Category Archives: Memories

Painful memories can offer profound insight

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We all have memories that we wish we could forget. Our childhoods tend to have a major impact on the rest of our lives, as do major life milestones.

I sometimes wonder what those with dementia remember from their lives. Good memories, bad memories, or a mix of what had the most impact on them? Or maybe it’s just random. We may never know.

One memory from my adolescence that haunted many of my adult years transformed into a powerful life lesson for me. The story behind that memory, Lesson from a Bully, was recently published on Women For One as part of their project highlighting Truthtellers. I’m honored to share my story with a community focused on empowering women.

I had the pleasure of seeing the Women For One Truthteller Tour in person at the What Women Want conference in Atlanta last year. It was a powerful experience to hear women tell their stories, and how the darkest, most painful life experiences can inspire us to be better people.

As many of you know, I’m a big advocate for caregivers sharing their stories, as I think there is nothing more powerful than sharing your unique experiences with others. It’s a way to personalize the current political debate going on right now around elder care issues. I hope that you are able to share your story with those who need to hear it.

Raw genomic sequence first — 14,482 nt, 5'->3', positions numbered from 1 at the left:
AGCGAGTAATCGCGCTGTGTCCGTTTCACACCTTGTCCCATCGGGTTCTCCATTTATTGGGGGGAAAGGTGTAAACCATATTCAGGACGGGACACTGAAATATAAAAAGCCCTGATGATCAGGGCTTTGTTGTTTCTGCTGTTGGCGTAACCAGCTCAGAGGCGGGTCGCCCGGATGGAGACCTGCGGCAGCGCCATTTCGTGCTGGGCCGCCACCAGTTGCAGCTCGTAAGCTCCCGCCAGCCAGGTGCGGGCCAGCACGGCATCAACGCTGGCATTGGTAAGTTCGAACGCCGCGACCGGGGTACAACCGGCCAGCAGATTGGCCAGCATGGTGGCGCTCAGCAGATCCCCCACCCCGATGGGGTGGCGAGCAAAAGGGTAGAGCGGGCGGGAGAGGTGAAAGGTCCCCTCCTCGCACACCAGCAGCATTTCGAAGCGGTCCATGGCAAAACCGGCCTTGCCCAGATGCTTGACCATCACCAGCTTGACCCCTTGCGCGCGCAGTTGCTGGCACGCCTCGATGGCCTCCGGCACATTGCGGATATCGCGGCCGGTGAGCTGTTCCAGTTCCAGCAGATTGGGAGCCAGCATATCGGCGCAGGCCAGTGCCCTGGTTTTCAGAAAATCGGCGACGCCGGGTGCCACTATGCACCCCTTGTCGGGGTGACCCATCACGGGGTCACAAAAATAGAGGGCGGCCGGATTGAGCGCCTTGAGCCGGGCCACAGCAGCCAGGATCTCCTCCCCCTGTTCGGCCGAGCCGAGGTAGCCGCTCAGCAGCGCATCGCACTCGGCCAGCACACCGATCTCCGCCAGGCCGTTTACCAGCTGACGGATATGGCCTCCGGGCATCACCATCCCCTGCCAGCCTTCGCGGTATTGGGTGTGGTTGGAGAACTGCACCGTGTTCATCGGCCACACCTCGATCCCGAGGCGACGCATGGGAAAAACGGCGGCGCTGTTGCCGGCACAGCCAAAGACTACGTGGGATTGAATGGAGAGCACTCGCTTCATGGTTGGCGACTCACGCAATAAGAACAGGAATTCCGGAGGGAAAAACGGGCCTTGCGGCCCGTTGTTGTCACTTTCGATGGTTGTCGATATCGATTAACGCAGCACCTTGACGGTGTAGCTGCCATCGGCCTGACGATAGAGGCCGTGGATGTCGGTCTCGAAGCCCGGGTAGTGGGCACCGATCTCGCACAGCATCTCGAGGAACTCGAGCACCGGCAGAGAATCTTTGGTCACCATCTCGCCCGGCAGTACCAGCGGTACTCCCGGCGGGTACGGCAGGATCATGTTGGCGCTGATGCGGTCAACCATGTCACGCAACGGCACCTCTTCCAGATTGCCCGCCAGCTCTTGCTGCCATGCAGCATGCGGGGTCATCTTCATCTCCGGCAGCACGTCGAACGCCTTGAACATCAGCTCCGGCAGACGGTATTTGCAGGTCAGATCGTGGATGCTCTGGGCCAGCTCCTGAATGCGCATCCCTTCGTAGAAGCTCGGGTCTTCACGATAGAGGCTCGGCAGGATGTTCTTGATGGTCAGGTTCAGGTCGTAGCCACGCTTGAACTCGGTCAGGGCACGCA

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A reunion with kindness

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I had a chance encounter this past week with a woman who was a true angel to my family several years ago. Sandra went out of her way to care for my mother and myself as my father was dying. She even put her life (and car) at risk, driving through a snowstorm.

Sandra played a role in what was one of the worst moments of my life, but also a moment that helped inspire this blog, The Memories Project.

Over the years, I’ve thought about Sandra and her multiple acts of kindness. Such people seem to appear when you need them the most.

And so it happened that our paths crossed again. You can read about the encounter via my post on Medium or via the Twitter thread below. (Click through to read entire thread on Twitter.)